The art of printing has always helped steer the direction of the development of civilizations through creating conditions for the vast dissemination of knowledge and exchange between civilizations. China was the first country to invent printing, which has played a very important role in the rise and development of the Chinese culture, making great and unique contributions to the development of civilizations around the world.
Block printing was invented in ancient China around the sixth century and became the precursor of modern printing technology. Even though industrial printing is quite advanced today, the traditional craft of manual block printing still retains an irreplaceable role in certain fields, and with the advancement of technology it has reached even new heights. The greatest example of this is the Rongbaozhai watercolor woodblock printing technology. In 2006, watercolor woodblock printing was added to the National Intangible Culture Heritage List and Beijing Intangible Culture Heritage List.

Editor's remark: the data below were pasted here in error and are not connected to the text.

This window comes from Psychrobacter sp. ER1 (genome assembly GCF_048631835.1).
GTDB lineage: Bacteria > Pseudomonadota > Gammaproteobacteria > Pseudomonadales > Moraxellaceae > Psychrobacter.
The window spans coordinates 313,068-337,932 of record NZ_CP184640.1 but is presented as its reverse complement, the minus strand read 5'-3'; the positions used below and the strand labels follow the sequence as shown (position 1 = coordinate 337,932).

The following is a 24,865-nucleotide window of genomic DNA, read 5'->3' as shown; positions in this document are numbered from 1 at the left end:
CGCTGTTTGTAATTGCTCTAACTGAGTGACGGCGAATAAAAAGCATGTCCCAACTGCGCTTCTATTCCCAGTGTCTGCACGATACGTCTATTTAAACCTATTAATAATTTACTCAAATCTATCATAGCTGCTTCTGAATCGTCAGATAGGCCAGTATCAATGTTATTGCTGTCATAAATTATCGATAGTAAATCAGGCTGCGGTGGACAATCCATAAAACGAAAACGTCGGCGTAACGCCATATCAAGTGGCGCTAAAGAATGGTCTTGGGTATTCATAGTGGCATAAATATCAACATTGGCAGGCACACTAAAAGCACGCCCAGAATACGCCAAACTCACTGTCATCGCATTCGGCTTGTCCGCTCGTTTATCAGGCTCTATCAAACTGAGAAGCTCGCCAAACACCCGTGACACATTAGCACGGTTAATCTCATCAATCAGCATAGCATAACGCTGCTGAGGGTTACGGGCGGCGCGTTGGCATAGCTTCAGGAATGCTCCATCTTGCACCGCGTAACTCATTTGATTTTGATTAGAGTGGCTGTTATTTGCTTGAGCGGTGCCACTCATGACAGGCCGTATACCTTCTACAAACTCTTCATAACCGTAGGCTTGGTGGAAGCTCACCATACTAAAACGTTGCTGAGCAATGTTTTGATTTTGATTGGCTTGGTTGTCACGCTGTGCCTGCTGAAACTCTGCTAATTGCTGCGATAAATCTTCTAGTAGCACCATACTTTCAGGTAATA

A Living Fossil of the Printing Industry
Watercolor woodblock printing, just as the name implies, is a printing technique which prints material using pigments and wooden blocks. This technique can be traced back as far as the Sui Dynasty (581-619) and Tang Dynasty (618-907) in China. The earliest piece of complete and dated printed material was a copy of the Diamond Sutra printed in 868. The document was discovered in a cave for preserving Buddhist scripts in Dunhuang, and is now kept in the British Library.